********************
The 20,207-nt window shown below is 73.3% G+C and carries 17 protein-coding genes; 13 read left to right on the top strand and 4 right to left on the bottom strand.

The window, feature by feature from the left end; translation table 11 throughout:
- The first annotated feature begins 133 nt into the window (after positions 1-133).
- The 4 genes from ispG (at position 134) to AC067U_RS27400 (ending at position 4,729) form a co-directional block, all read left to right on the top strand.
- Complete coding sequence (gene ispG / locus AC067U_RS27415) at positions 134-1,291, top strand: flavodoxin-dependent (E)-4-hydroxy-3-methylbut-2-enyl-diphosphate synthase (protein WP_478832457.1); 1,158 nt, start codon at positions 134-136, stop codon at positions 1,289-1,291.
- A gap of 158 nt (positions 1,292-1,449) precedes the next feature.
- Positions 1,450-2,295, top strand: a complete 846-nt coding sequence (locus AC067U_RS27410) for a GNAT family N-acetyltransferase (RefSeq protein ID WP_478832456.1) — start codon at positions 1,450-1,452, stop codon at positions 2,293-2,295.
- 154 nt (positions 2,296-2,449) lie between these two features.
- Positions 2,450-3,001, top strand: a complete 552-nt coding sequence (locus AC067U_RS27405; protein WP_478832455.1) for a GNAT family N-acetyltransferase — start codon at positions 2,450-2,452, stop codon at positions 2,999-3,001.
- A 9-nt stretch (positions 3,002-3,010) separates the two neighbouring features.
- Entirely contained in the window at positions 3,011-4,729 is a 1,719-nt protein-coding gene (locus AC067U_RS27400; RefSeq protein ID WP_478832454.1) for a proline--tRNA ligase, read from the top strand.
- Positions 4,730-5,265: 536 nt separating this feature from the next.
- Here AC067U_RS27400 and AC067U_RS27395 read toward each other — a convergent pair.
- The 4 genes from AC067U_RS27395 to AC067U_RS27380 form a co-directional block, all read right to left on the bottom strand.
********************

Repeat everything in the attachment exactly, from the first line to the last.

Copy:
The 20,207-nt window shown below is 73.3% G+C and carries 17 protein-coding genes; 13 read left to right on the top strand and 4 right to left on the bottom strand.

The window, feature by feature from the left end; translation table 11 throughout:
- The first annotated feature begins 133 nt into the window (after positions 1-133).
- The 4 genes from ispG (at position 134) to AC067U_RS27400 (ending at position 4,729) form a co-directional block, all read left to right on the top strand.
- Complete coding sequence (gene ispG / locus AC067U_RS27415) at positions 134-1,291, top strand: flavodoxin-dependent (E)-4-hydroxy-3-methylbut-2-enyl-diphosphate synthase (protein WP_478832457.1); 1,158 nt, start codon at positions 134-136, stop codon at positions 1,289-1,291.
- A gap of 158 nt (positions 1,292-1,449) precedes the next feature.
- Positions 1,450-2,295, top strand: a complete 846-nt coding sequence (locus AC067U_RS27410) for a GNAT family N-acetyltransferase (RefSeq protein ID WP_478832456.1) — start codon at positions 1,450-1,452, stop codon at positions 2,293-2,295.
- 154 nt (positions 2,296-2,449) lie between these two features.
- Positions 2,450-3,001, top strand: a complete 552-nt coding sequence (locus AC067U_RS27405; protein WP_478832455.1) for a GNAT family N-acetyltransferase — start codon at positions 2,450-2,452, stop codon at positions 2,999-3,001.
- A 9-nt stretch (positions 3,002-3,010) separates the two neighbouring features.
- Entirely contained in the window at positions 3,011-4,729 is a 1,719-nt protein-coding gene (locus AC067U_RS27400; RefSeq protein ID WP_478832454.1) for a proline--tRNA ligase, read from the top strand.
- Positions 4,730-5,265: 536 nt separating this feature from the next.
- Here AC067U_RS27400 and AC067U_RS27395 read toward each other — a convergent pair.
- The 4 genes from AC067U_RS27395 to AC067U_RS27380 form a co-directional block, all read right to left on the bottom strand.